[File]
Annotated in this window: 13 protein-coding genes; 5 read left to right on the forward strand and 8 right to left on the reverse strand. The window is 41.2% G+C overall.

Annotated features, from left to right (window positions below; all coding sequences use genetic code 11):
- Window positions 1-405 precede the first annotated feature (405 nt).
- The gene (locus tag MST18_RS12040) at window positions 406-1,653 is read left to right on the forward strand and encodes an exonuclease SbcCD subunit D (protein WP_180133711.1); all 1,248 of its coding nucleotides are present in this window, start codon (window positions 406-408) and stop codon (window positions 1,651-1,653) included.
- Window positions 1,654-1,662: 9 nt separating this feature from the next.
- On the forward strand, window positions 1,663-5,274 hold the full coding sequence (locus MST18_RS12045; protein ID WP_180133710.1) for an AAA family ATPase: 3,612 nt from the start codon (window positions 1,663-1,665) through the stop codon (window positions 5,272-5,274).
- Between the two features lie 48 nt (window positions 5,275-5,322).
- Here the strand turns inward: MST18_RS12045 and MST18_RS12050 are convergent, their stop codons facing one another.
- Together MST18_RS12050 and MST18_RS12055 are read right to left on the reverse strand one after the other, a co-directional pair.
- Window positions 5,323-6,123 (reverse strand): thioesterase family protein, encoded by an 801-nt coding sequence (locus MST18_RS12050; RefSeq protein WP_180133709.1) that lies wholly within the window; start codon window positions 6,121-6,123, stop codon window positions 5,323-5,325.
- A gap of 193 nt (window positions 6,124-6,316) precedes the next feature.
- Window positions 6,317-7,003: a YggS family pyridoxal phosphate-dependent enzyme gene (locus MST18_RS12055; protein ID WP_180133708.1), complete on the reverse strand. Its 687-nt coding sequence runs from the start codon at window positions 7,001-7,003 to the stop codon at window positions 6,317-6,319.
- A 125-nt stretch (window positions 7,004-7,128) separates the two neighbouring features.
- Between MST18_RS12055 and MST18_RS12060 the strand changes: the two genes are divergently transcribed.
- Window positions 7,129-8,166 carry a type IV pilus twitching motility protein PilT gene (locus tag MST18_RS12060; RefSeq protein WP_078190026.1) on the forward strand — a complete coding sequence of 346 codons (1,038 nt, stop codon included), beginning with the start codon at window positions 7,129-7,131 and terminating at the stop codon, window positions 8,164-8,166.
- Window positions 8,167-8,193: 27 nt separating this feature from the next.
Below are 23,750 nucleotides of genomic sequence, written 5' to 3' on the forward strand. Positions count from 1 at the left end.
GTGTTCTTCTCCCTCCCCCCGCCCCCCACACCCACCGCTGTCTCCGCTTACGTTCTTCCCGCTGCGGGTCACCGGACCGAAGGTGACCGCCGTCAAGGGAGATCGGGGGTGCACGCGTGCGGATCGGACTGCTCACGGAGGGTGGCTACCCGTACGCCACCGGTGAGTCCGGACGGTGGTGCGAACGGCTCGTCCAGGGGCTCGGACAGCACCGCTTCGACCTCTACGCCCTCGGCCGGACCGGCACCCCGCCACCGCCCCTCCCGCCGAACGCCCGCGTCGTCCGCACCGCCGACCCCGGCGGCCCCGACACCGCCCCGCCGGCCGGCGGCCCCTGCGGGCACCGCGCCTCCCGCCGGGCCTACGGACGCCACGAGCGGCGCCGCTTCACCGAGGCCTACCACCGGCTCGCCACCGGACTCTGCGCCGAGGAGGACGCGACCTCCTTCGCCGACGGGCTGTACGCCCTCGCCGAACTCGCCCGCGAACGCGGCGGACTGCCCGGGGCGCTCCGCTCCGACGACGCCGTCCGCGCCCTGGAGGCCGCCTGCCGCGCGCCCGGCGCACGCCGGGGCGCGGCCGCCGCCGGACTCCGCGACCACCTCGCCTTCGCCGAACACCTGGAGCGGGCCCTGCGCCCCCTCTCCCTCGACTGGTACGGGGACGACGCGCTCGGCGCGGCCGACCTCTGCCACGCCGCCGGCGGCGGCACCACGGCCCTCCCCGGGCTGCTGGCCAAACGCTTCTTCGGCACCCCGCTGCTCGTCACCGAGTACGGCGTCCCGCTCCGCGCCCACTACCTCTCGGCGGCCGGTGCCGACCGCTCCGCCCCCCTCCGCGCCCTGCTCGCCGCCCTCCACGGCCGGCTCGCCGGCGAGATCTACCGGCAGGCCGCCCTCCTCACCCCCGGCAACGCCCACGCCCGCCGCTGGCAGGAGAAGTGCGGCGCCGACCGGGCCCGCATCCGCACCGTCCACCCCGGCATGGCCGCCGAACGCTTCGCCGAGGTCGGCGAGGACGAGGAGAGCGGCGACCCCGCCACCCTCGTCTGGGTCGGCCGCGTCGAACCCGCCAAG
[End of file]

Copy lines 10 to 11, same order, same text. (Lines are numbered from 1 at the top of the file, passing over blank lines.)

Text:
- Window positions 5,323-6,123 (reverse strand): thioesterase family protein, encoded by an 801-nt coding sequence (locus MST18_RS12050; RefSeq protein WP_180133709.1) that lies wholly within the window; start codon window positions 6,121-6,123, stop codon window positions 5,323-5,325.
- A gap of 193 nt (window positions 6,124-6,316) precedes the next feature.